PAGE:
A student works in a BW physics lab

BW's new BS in general engineering provides a strong, broad technical foundation for ultimate career flexibility.

BW gains approval for new undergraduate engineering degree

August 12, 2016

A student works in a BW physics labThe Ohio Department of Higher Education (ODHE) has extended approval for a new Baldwin Wallace University undergraduate major in engineering. 

The new general engineering program leads to the Bachelor of Science (BS) degree and provides solid technical preparation for employment or further study in a wide variety of engineering disciplines, rather than a narrow undergraduate specialization.

The program begins enrolling students in fall 2017.

BW will actively pursue accreditation by the Accreditation Board for Engineering and Technology (ABET) which would then allow graduates to pursue Professional Engineer (“PE”) licensure. 

Flexible program leads to diverse experiences and career pathways

The new major is intended to provide a strong background in engineering fundamentals, with an emphasis in the underlying mathematics, computing and basic sciences. At the same time, it includes enough flexibility to allow students to take a semester to study abroad, complete an internship or pursue other off-campus experiential learning opportunities.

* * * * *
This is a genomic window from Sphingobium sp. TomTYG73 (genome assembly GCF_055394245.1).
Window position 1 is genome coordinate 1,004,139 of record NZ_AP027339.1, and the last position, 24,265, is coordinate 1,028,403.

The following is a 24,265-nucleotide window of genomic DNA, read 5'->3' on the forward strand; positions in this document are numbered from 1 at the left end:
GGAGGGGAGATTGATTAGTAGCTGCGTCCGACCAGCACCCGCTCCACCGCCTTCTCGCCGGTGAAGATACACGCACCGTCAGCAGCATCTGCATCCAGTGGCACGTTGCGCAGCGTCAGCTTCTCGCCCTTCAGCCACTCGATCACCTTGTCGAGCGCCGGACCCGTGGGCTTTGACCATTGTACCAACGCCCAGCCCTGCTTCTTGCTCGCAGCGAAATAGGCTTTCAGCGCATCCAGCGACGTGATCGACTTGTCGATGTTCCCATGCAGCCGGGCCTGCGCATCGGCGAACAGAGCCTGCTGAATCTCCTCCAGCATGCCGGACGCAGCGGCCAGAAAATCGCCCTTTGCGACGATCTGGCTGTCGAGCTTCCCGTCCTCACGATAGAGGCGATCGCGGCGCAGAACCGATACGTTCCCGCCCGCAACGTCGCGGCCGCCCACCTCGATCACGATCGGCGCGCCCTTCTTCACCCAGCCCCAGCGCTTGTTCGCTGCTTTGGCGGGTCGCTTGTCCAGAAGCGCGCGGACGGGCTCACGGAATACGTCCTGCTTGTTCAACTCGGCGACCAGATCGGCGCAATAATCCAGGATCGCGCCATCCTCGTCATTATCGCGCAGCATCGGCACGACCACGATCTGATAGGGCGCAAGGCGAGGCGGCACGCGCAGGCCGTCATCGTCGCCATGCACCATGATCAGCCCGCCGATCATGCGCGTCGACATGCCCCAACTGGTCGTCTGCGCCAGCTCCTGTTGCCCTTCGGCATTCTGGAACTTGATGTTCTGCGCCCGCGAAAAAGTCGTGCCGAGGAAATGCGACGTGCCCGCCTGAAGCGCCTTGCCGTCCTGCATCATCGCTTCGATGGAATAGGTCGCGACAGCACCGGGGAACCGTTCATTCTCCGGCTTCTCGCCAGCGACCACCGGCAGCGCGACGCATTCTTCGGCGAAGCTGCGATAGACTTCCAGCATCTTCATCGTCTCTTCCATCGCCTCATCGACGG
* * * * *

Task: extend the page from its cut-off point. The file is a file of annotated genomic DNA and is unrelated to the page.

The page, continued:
“The BW engineering major differs from more specialized traditional engineering programs, such as mechanical or civil engineering,” said BW Provost Stephen Stahl, Ph.D. “Our program is more science-based, offers a broad framework that gives students freedom to discover and choose a concentration, and is designed to enable students to solve a wider range of engineering problems. Importantly, it also enables students to collaborate better with scientists, constituents, and the general public.”

A two-semester senior capstone sequence provides a bridge to the students’ professional lives as they identify and solve a real-life engineering problem. The program also aims to leverage the strengths of BW’s liberal arts tradition.

Producing well-rounded professionals

NACE logoIn the Job Outlook 2015 report by the National Association of Colleges and Employers (NACE), 71 percent of employers said they are planning to hire for positions in the broad category of engineering, with 35 percent hiring in math and sciences.  

The NACE report also asks employers to rate candidates’ desired skills and qualities.  The top five are skills emphasized and developed, in large part, through the liberal arts:

  • Ability to work in a team structure
  • Ability to make decisions and solve problems
  • Ability to communicate verbally
  • Ability to plan, organize, and prioritize work
  • Ability to obtain and process information

These attributes rank above the technical knowledge or quantitative skills and are embedded throughout BW’s new engineering program.

“The liberal arts core will help to develop students as problem solvers and critical thinkers who are also able to communicate effectively,” said Jim McCargar, Ph.D, associate dean of the BW School of Natural Sciences, Mathematics and Computing, where the new program will be housed. “The total educational experience for BW engineering graduates is aimed at developing well-rounded professionals.” 

Find detailed program information on the BW engineering major webpage.